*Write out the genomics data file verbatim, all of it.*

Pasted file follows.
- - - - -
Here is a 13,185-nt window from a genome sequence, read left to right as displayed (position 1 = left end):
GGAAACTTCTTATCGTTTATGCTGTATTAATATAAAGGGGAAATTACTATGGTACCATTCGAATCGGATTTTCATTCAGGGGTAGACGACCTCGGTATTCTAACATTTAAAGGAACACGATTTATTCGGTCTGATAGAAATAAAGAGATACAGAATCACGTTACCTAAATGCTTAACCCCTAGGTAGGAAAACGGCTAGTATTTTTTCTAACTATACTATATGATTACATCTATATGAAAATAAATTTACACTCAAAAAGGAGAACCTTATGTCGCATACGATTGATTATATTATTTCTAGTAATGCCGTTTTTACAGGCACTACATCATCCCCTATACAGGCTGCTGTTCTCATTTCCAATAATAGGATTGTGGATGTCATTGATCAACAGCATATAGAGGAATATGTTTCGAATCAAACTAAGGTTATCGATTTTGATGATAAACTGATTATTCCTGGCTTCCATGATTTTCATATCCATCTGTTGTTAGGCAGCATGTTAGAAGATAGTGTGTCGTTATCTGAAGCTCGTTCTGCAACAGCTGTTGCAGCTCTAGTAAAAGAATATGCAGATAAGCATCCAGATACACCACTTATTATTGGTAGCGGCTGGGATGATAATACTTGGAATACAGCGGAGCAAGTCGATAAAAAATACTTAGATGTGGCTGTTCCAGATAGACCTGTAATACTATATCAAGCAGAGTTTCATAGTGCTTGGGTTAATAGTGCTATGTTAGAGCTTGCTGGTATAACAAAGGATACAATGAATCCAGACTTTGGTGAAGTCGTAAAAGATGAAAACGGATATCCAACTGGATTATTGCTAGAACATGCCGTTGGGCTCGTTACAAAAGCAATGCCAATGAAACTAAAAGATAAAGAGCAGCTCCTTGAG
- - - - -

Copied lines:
Here is a 13,185-nt window from a genome sequence, read left to right as displayed (position 1 = left end):
GGAAACTTCTTATCGTTTATGCTGTATTAATATAAAGGGGAAATTACTATGGTACCATTCGAATCGGATTTTCATTCAGGGGTAGACGACCTCGGTATTCTAACATTTAAAGGAACACGATTTATTCGGTCTGATAGAAATAAAGAGATACAGAATCACGTTACCTAAATGCTTAACCCCTAGGTAGGAAAACGGCTAGTATTTTTTCTAACTATACTATATGATTACATCTATATGAAAATAAATTTACACTCAAAAAGGAGAACCTTATGTCGCATACGATTGATTATATTATTTCTAGTAATGCCGTTTTTACAGGCACTACATCATCCCCTATACAGGCTGCTGTTCTCATTTCCAATAATAGGATTGTGGATGTCATTGATCAACAGCATATAGAGGAATATGTTTCGAATCAAACTAAGGTTATCGATTTTGATGATAAACTGATTATTCCTGGCTTCCATGATTTTCATATCCATCTGTTGTTAGGCAGCATGTTAGAAGATAGTGTGTCGTTATCTGAAGCTCGTTCTGCAACAGCTGTTGCAGCTCTAGTAAAAGAATATGCAGATAAGCATCCAGATACACCACTTATTATTGGTAGCGGCTGGGATGATAATACTTGGAATACAGCGGAGCAAGTCGATAAAAAATACTTAGATGTGGCTGTTCCAGATAGACCTGTAATACTATATCAAGCAGAGTTTCATAGTGCTTGGGTTAATAGTGCTATGTTAGAGCTTGCTGGTATAACAAAGGATACAATGAATCCAGACTTTGGTGAAGTCGTAAAAGATGAAAACGGATATCCAACTGGATTATTGCTAGAACATGCCGTTGGGCTCGTTACAAAAGCAATGCCAATGAAACTAAAAGATAAAGAGCAGCTCCTTGAG